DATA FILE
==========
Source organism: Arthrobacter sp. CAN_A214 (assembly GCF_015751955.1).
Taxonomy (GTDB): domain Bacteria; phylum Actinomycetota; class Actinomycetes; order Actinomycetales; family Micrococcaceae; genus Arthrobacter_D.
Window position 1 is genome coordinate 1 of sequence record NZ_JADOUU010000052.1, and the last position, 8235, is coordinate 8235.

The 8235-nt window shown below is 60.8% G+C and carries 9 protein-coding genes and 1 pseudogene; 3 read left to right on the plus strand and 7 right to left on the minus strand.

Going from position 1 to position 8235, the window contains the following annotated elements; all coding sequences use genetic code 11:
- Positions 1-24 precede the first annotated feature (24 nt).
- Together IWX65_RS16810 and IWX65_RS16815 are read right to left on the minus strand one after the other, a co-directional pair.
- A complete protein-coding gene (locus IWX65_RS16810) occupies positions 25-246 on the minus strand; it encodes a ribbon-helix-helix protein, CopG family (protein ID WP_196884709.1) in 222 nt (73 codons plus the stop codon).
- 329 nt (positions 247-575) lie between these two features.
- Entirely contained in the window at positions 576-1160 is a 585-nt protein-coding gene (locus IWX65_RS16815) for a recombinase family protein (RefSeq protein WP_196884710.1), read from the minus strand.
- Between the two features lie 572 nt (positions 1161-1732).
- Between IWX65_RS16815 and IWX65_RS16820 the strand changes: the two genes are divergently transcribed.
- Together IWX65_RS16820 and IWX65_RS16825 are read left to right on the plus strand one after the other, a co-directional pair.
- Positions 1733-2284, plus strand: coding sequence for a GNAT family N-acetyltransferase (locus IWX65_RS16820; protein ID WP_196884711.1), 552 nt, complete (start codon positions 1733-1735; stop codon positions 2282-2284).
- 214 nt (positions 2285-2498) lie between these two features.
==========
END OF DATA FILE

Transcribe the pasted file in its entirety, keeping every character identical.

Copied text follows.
Source organism: Arthrobacter sp. CAN_A214 (assembly GCF_015751955.1).
Taxonomy (GTDB): domain Bacteria; phylum Actinomycetota; class Actinomycetes; order Actinomycetales; family Micrococcaceae; genus Arthrobacter_D.
Window position 1 is genome coordinate 1 of sequence record NZ_JADOUU010000052.1, and the last position, 8235, is coordinate 8235.

The 8235-nt window shown below is 60.8% G+C and carries 9 protein-coding genes and 1 pseudogene; 3 read left to right on the plus strand and 7 right to left on the minus strand.

Going from position 1 to position 8235, the window contains the following annotated elements; all coding sequences use genetic code 11:
- Positions 1-24 precede the first annotated feature (24 nt).
- Together IWX65_RS16810 and IWX65_RS16815 are read right to left on the minus strand one after the other, a co-directional pair.
- A complete protein-coding gene (locus IWX65_RS16810) occupies positions 25-246 on the minus strand; it encodes a ribbon-helix-helix protein, CopG family (protein ID WP_196884709.1) in 222 nt (73 codons plus the stop codon).
- 329 nt (positions 247-575) lie between these two features.
- Entirely contained in the window at positions 576-1160 is a 585-nt protein-coding gene (locus IWX65_RS16815) for a recombinase family protein (RefSeq protein WP_196884710.1), read from the minus strand.
- Between the two features lie 572 nt (positions 1161-1732).
- Between IWX65_RS16815 and IWX65_RS16820 the strand changes: the two genes are divergently transcribed.
- Together IWX65_RS16820 and IWX65_RS16825 are read left to right on the plus strand one after the other, a co-directional pair.
- Positions 1733-2284, plus strand: coding sequence for a GNAT family N-acetyltransferase (locus IWX65_RS16820; protein ID WP_196884711.1), 552 nt, complete (start codon positions 1733-1735; stop codon positions 2282-2284).
- 214 nt (positions 2285-2498) lie between these two features.